Sand Hill whittles 1M sf off its Vallco mall makeover in Cupertino

Developer scraps highrises, loses world’s largest “green roof” in new version of The Rise

Sand Hill Trims 1M sf Off Vallco Mall Revamp in Cupertino
Sand Hill Property's Reed Moulds; 10123 North Wolfe Road (Linkedin, Getty, The Rise)

Sand Hill Property has scaled back plans for a 7 million-square-foot redevelopment of a former mall in Cupertino, ditching its apartment towers and the world’s largest “green roof.”

The Palo Alto-based developer has responded to economic conditions by shaving 1 million square feet from its proposed retail village at 10123 North Wolfe Road, the Silicon Valley Business Journal reported, citing interviews with Sand Hill executives.

Sand Hill, in a nearly decade-long battle with the City of Cupertino and local residents over what to do with its Vallco Shopping Center, pitched a plan last year to redevelop the now 51-acre lot into a city-within-a-city.

The $4 billion project, known as The Rise, was to include 2,402 homes, half of them affordable, and more than 2.3 million square feet of offices, labs, shops and restaurants.

Designed by Rafael Viñoly Architects, the plan included what would have been the city’s tallest residential towers and a 29-acre green roof, touted as the world’s largest. The project was supposed to break ground this year.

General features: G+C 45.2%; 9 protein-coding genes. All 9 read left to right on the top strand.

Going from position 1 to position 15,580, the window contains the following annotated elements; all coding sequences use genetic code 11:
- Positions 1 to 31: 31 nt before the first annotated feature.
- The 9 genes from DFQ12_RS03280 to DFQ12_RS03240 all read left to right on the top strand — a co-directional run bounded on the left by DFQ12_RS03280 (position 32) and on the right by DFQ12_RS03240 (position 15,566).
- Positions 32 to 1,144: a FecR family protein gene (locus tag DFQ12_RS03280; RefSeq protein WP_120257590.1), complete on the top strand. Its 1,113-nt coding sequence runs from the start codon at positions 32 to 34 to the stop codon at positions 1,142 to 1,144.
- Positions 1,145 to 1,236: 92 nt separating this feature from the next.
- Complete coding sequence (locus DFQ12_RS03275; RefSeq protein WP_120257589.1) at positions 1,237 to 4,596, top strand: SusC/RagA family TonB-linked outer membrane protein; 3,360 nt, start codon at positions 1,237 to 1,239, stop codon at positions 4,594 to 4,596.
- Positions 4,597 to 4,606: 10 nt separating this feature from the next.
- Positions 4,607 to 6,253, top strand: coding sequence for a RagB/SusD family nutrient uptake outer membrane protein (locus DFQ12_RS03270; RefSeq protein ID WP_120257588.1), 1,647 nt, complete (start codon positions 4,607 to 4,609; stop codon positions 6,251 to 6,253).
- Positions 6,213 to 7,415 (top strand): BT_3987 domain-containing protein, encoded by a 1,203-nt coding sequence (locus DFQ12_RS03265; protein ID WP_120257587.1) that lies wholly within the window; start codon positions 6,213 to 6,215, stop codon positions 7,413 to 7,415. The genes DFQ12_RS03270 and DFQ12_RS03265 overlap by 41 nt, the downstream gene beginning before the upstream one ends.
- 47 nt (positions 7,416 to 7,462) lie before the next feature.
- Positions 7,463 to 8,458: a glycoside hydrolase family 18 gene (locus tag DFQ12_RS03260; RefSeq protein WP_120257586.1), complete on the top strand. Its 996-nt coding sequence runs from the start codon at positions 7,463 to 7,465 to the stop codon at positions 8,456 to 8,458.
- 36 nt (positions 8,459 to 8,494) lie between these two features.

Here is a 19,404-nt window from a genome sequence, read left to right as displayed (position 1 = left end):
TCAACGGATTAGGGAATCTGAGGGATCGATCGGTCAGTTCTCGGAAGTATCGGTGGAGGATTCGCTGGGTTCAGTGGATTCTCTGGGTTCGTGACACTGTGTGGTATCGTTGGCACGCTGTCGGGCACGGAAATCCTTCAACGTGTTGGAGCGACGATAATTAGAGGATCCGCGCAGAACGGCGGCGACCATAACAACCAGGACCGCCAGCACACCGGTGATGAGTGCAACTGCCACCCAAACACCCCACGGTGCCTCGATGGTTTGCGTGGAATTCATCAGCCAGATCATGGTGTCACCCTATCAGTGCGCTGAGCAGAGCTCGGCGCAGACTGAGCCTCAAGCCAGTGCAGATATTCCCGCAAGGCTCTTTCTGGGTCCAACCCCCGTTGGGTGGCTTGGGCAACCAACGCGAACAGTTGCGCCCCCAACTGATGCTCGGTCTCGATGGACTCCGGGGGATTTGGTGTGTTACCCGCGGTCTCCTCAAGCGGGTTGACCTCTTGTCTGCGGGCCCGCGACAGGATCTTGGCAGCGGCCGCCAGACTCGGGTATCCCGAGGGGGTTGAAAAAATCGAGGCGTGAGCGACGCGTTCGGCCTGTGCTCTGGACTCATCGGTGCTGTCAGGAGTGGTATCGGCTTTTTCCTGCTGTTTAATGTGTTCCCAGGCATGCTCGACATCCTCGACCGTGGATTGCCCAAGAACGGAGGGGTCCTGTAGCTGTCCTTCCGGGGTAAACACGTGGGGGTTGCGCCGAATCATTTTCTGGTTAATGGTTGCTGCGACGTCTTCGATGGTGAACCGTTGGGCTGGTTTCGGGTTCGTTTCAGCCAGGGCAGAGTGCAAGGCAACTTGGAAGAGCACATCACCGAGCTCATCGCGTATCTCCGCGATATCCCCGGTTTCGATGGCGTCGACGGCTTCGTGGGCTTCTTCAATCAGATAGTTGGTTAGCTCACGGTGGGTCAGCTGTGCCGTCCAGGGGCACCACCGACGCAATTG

Kohn Pedersen Fox Associates will take over architectural design from Rafael Viñoly, whose founder passed away last year. A new rendering shows a russet seven-story apartment building, fronted by wings of bustling shops.

Plans now call for eliminating the green roof and the project’s 240-foot residential towers in favor of 7 acres of ground-level parks and more housing in buildings no taller than 85 feet, Reed Moulds, managing director at Sand Hill, told the Business Times.

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The Rise would add 269 more units, 11 percent more than previously planned, for a total 2,671 homes. It would also cut the affordable segment to 890 homes for low-income households, from 1,201 affordable units.

Sand Hill Property secured full financing for the project from the Abu Dhabi Investment Authority, a boon since few companies tend to build affordable housing without public funds.

The project’s 1.9 million square feet of offices would be cut by 30,000 square feet. And while its proposed 429,000 square feet of shops and restaurants would remain unchanged, they would feature fewer “big box” stores and more “experiences,” Moulds said.

Moulds said the revisions are necessary to make The Rise economically feasible, and to finance the project in the current economy. The developer also decided to heed changes requested by the community, including scrapping the 240-foot towers.

The new proposal also remains compliant with Senate Bill 35, a state law the developer invoked to override local opposition to the project. Passed in 2017, the measure requires a percentage of homes be set aside for households making below 80 percent of the area median income.

— Dana Bartholomew

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